Gary Vaynerchuk loves his side hustles. When the serial entrepreneur turned social media mogul isn't busy running one of his successful companies, you might find him at your neighbour's garbage sale unearthing forgotten treasure, an idea he has discussed in his "Trash Talk" video series. That's right, despite being worth an estimated $160 million, Gary Vee still finds time for a side hustle.
His favourite method of side hustle: retail arbitrage flipping, or 'flipping' for short. People without much money may not be able to buy residential real estate and turn a house around for a profit, but retail items are another story.
The idea is pretty simple: Find an item listed at a discounted price, preferably something that a big-box retailer (Walmart, TJ Maxx, Target) is trying to get rid of on their close-out shelves and scan items. Next, check to see what the item is selling for online. There are a number of websites and apps you can do this on like Amazon or eBay. Once you find an item where there is a large enough price difference you buy it and "flip it."
"I am watching people literally go from being homeless to building up $50,000 to $100,000," Vaynerchuk tells CNBC.
Vaynerchuk believes this method of side hustle works particularly well for people who are in debt or looking for a way to earn fast. While his use of the term "homeless" may seem in the least dramatic — if not insensitive — think a recent college grad living in a girlfriend or boyfriend's home, or on a friend's couch, with access to the internet and no day job. He talks about "microdollaring" for the "young kid in debt."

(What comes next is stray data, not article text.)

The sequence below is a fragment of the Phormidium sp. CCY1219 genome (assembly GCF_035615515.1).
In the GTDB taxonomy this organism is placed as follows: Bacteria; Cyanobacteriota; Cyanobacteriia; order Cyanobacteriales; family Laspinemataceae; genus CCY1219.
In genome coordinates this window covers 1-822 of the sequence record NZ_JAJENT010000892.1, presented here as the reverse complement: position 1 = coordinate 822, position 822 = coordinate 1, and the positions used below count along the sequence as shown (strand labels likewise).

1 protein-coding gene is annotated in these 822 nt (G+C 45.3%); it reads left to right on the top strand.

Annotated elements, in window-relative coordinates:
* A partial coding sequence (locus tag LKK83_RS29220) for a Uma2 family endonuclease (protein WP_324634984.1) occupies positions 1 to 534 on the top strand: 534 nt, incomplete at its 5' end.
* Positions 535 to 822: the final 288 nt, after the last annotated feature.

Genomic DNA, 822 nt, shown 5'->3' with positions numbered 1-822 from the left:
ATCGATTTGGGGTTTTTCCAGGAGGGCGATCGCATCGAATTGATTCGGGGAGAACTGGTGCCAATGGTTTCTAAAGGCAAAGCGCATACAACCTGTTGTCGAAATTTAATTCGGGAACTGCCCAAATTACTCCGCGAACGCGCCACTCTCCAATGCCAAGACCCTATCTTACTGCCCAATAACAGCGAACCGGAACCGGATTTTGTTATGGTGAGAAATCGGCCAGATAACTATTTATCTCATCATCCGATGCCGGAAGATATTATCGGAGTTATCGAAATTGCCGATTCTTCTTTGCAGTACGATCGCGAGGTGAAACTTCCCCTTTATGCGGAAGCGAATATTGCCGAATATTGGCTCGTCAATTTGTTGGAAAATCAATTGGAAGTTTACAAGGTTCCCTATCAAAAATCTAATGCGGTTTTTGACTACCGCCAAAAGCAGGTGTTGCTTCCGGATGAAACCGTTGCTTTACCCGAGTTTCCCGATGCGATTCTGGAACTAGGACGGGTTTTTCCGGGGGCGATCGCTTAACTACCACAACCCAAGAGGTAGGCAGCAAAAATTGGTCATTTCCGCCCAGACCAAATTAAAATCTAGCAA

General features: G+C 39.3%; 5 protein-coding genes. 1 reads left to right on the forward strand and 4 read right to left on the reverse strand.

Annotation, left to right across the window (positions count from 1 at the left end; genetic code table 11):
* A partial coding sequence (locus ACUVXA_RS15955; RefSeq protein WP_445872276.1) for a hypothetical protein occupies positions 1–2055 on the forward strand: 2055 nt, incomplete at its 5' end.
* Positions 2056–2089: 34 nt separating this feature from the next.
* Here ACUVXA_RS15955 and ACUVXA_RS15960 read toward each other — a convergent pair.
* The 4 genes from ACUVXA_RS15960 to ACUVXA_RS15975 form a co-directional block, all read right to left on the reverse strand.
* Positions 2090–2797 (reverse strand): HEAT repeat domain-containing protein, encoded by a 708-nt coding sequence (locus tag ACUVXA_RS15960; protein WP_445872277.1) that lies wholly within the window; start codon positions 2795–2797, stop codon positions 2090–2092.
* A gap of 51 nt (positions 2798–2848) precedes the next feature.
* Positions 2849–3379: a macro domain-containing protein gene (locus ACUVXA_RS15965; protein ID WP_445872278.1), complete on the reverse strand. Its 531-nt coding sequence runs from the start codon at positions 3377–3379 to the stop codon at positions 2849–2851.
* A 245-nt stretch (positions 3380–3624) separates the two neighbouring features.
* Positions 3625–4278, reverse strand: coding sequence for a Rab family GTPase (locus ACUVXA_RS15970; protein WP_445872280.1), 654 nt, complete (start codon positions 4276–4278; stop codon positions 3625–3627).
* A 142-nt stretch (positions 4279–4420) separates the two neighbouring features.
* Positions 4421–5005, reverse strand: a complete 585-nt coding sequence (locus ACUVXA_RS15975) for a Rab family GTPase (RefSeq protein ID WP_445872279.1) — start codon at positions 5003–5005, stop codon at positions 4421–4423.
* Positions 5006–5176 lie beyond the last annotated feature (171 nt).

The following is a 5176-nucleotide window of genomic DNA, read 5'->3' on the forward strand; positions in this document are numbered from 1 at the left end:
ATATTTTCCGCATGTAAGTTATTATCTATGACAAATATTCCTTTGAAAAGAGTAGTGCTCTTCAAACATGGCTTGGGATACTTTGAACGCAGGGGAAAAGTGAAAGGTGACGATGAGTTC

While flipping may seem simple, there are some barriers to entry: shipping costs, transportation costs and access to technology like a smartphone or computer required to monitor the retail sites, and list and sell items. There also is a lot of competition on auction sites like eBay and through Amazon's third-party seller marketplace — Vaynerchuk is not the only person to have this idea. Software firms have even developed algorithms that online resellers can purchase to keep track of competitive pricing trends on individual items.
Ryan Grant was able to quit his full-time accounting job to focus on an online retail flipping business that is now earning him six figures in profits a year. It all started because Grant wanted to pay down his student debt faster.
What Gary Vee thinks it comes down to is people's ambition: "It takes grinding. … I see people that are in debt that are like 'I'm not going to Marshalls' and I'm like 'That's why you're a loser.'"
"It's happening at scale across America," Vaynerchuk says.
It is actually happening across the globe, and not only at the lowest end of the retail market.
An app based in Europe called Depop claims that its users are making as much as $300,000 reselling designer fashion items. Comments from sellers using Depop suggest that may be the exception to the rule — a few thousand dollars is more likely — and also often requires what amounts to a full-time job. But by one measure of market success, Depop's model is working: it recently raised $62 million in a round of venture capital financing led by VC firm General Atlantic.
No one should have any illusions that a side hustle is an automatic ticket to easy street: Nearly 1 in 3 American workers with a side hustle are still struggling to make ends meet.
Vaynerchuk admits in his #TrashTalk series that not everything can be flipped. But the "grinders" who can spot trends and are willing to hustle can turn a quick profit.
Disclosure: NBCUniversal and Comcast Ventures are investors in Acorns.